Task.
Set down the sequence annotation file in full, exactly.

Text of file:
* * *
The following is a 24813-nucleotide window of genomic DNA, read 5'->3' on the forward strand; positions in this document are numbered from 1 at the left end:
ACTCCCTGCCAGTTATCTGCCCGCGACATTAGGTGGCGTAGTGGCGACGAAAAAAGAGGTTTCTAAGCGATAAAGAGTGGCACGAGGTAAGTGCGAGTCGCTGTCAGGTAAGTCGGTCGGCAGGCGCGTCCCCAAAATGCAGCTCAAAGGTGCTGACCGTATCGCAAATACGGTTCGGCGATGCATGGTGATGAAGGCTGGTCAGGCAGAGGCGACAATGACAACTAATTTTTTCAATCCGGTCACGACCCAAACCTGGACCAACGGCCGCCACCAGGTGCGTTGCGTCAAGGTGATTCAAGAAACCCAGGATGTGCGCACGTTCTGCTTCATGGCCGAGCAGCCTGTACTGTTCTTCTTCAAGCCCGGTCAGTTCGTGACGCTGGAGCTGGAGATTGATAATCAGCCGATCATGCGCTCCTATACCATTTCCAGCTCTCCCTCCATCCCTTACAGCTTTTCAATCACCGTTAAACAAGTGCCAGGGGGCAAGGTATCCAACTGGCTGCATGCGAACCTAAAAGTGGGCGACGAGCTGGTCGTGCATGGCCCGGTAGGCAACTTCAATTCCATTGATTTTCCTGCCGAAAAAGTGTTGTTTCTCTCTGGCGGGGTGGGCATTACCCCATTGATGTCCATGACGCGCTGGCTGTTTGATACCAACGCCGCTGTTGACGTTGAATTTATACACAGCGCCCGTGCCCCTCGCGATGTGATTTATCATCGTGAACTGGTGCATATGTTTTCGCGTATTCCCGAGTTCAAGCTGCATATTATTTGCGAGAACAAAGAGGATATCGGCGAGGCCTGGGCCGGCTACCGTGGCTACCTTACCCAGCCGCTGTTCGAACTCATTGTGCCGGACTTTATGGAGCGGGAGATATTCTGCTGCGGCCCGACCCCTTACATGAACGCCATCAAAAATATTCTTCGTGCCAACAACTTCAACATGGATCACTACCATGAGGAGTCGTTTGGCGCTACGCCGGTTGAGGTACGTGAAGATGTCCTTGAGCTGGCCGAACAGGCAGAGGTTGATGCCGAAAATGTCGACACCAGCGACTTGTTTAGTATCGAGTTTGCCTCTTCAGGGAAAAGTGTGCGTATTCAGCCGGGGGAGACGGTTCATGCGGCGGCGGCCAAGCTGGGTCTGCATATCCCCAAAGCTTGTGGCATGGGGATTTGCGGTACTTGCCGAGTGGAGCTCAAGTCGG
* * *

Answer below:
The following is a 24813-nucleotide window of genomic DNA, read 5'->3' on the forward strand; positions in this document are numbered from 1 at the left end:
ACTCCCTGCCAGTTATCTGCCCGCGACATTAGGTGGCGTAGTGGCGACGAAAAAAGAGGTTTCTAAGCGATAAAGAGTGGCACGAGGTAAGTGCGAGTCGCTGTCAGGTAAGTCGGTCGGCAGGCGCGTCCCCAAAATGCAGCTCAAAGGTGCTGACCGTATCGCAAATACGGTTCGGCGATGCATGGTGATGAAGGCTGGTCAGGCAGAGGCGACAATGACAACTAATTTTTTCAATCCGGTCACGACCCAAACCTGGACCAACGGCCGCCACCAGGTGCGTTGCGTCAAGGTGATTCAAGAAACCCAGGATGTGCGCACGTTCTGCTTCATGGCCGAGCAGCCTGTACTGTTCTTCTTCAAGCCCGGTCAGTTCGTGACGCTGGAGCTGGAGATTGATAATCAGCCGATCATGCGCTCCTATACCATTTCCAGCTCTCCCTCCATCCCTTACAGCTTTTCAATCACCGTTAAACAAGTGCCAGGGGGCAAGGTATCCAACTGGCTGCATGCGAACCTAAAAGTGGGCGACGAGCTGGTCGTGCATGGCCCGGTAGGCAACTTCAATTCCATTGATTTTCCTGCCGAAAAAGTGTTGTTTCTCTCTGGCGGGGTGGGCATTACCCCATTGATGTCCATGACGCGCTGGCTGTTTGATACCAACGCCGCTGTTGACGTTGAATTTATACACAGCGCCCGTGCCCCTCGCGATGTGATTTATCATCGTGAACTGGTGCATATGTTTTCGCGTATTCCCGAGTTCAAGCTGCATATTATTTGCGAGAACAAAGAGGATATCGGCGAGGCCTGGGCCGGCTACCGTGGCTACCTTACCCAGCCGCTGTTCGAACTCATTGTGCCGGACTTTATGGAGCGGGAGATATTCTGCTGCGGCCCGACCCCTTACATGAACGCCATCAAAAATATTCTTCGTGCCAACAACTTCAACATGGATCACTACCATGAGGAGTCGTTTGGCGCTACGCCGGTTGAGGTACGTGAAGATGTCCTTGAGCTGGCCGAACAGGCAGAGGTTGATGCCGAAAATGTCGACACCAGCGACTTGTTTAGTATCGAGTTTGCCTCTTCAGGGAAAAGTGTGCGTATTCAGCCGGGGGAGACGGTTCATGCGGCGGCGGCCAAGCTGGGTCTGCATATCCCCAAAGCTTGTGGCATGGGGATTTGCGGTACTTGCCGAGTGGAGCTCAAGTCGG